Death in the Pines by Thom Hartmann

Death in the Pines
Thom Hartmann
Copyright © 2015, Chicago Review Press
Genre: Thriller

Save the trees! Stop genetic modification! After reading Death in the Pines, the political agenda is all too obvious. Death in the Pines started as an exciting novel with action, intrigue, and mystery which made the book enticing within the first few chapters. However, too soon did the mystery fade away. Hartmann is obviously a skilled writer but the second half of the book felt rushed; additionally, the second half of the book seemed to be more focused on bludgeoning the reader over the head with a political agenda rather than telling the story.

Oakley Tyler, the main character in Death in the Pines, used to be a private detective with a partner named John Lincoln. Recently, Tyler’s partner Lincoln was killed, resulting in Tyler taking an early retirement. Unsure of his plans for the future, Tyler withdraws to rural Vermont to hide away from the evils of the modern world. As the story progresses, Tyler is sought out for his investigative abilities.

Jeremiah Smith seeks out Tyler in an attempt to hire him to investigate a potential threat to Smith’s grandson, Jerry. Smith offers a small fee to Tyler for his investigative services and Tyler shows disinterest in resuming his investigative duties. However, Tyler develops a sense of civic duty and ends up investigating the potential threat anyway.

The potential threat in Death in the Pines revolves around a Greenpeace agenda. The primary antagonist, Caleb Benson, is in the logging business, destroying forests one day at a time. Benson epitomizes all that the author loathes; destruction of forests, tests involving genetic modification, and silencing anyone who gets in the way of the tree-destruction business.

The antagonist and his cohorts were all painted as conservative, uneducated, racist hicks. The author made a big deal of making the conservatives look like fools and the only smart characters were the ones who tried to save the world, Greenpeace-style. The political agenda was subtle at first, but in the second half of the book, the political agenda took over and it was the plotline that became subtle.

An interesting part of the plotline was a woman named Sylvia who appeared to the protagonist, Oakley Tyler. Sylvia provided information to Tyler about how to save the planet, like a wise sage. Sylvia told Tyler the story of when the Europeans came to America and took the land away from the Native Americans; Slyvia said, “They raped Mother Earth, murdered the First People [Native Americans], enslaved their own people. Now the richest and most powerful live as gods.” Stop raping the earth! Take the power away from the rich! Political agenda overload; at this point, the author was still being subtle. Not much further into the book, however, the author waterboards his readers with a flood of liberal agenda.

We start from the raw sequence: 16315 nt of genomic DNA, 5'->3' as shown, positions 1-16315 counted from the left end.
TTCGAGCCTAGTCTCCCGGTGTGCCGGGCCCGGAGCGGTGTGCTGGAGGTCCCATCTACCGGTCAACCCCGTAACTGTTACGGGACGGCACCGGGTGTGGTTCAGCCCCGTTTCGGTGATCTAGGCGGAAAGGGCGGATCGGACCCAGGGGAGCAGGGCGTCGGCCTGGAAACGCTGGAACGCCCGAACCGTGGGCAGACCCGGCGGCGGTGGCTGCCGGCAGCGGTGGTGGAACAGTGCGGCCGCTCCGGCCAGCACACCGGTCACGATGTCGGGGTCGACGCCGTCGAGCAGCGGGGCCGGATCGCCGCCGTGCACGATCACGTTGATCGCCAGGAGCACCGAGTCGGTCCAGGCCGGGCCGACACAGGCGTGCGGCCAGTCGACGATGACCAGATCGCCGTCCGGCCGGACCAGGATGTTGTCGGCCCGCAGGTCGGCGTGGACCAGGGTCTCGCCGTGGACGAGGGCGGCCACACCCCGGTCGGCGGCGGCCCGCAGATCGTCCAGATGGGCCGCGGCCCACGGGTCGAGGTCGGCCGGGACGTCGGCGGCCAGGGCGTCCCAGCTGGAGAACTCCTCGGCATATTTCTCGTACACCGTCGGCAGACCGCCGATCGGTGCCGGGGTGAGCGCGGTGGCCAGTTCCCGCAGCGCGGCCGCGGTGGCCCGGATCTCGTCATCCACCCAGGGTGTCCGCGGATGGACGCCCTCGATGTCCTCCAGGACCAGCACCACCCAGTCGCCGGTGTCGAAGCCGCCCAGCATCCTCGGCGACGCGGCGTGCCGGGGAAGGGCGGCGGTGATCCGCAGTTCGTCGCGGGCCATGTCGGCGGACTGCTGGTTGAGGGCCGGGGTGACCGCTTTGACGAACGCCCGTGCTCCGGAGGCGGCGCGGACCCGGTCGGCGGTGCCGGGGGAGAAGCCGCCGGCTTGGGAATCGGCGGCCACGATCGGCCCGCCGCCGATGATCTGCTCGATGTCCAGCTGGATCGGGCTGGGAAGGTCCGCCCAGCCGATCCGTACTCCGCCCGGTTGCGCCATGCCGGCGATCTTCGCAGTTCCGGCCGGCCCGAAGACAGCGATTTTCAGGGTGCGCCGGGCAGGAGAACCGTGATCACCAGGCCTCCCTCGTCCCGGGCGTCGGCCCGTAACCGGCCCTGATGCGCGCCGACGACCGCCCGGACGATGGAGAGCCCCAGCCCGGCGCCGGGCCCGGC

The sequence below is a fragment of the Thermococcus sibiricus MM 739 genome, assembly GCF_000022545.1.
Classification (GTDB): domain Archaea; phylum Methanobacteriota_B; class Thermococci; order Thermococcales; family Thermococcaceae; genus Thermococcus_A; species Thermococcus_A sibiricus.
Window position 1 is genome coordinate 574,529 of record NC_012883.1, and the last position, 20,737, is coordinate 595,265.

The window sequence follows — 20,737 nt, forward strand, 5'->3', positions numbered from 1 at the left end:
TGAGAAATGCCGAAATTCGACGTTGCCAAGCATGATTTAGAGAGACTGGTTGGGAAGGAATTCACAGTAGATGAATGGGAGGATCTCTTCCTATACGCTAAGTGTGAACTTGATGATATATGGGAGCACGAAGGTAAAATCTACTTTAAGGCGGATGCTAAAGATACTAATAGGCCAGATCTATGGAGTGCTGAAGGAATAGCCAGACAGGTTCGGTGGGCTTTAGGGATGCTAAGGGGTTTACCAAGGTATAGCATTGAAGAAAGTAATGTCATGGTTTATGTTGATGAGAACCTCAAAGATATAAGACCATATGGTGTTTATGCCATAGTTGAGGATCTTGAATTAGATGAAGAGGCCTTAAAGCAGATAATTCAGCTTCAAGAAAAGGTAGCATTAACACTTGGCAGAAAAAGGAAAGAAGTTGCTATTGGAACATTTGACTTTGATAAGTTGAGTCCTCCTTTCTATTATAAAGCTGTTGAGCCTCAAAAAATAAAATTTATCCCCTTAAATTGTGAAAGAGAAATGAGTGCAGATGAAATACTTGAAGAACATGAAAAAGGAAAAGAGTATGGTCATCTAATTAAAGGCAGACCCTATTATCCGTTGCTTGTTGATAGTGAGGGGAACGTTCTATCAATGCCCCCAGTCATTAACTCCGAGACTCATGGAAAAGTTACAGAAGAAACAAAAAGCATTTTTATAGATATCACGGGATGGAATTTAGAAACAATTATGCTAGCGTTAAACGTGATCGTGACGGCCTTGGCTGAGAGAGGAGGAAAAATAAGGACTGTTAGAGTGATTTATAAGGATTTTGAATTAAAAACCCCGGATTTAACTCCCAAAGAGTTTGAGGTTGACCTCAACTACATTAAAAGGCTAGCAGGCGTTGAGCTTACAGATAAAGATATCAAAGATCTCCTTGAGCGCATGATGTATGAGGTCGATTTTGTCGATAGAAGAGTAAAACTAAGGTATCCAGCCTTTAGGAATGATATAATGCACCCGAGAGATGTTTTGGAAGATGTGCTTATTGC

Though readers will likely be drowning from the political agenda waterboarding, Hartmann is obviously a skilled writer. The first chapter, describing how Tyler was dealing with the death of his friend Lincoln, was like poetry. The following couple of chapters draw the reader into the story with an alluring mysteriousness. Unfortunately, the political agenda causes the story to go downhill quickly.

The author goes out of his way to systematically oppose everything a conservative might believe; for example, Hartmann rejects the Biblical account of the world’s creation, he rejects the idea that humans have the right to have dominion over the earth, and he even goes out of his way to reject corporal punishment. Hartmann has the skill to be an excellent writer, but unfortunately he’s too busy towing the party line like a good little political zombie.

Death in the Pines is a story about saving the trees and ending genetic modification. There are some interesting plot elements and unexpected twists, but overall the political agenda seemed much more important than the story itself. Eventually, the story becomes lost in the political agenda and the ending makes very little sense. At times, the book was entertaining, however, anyone who finishes the book will be busy trying to recover from the political bludgeoning that is Death in the Pines.


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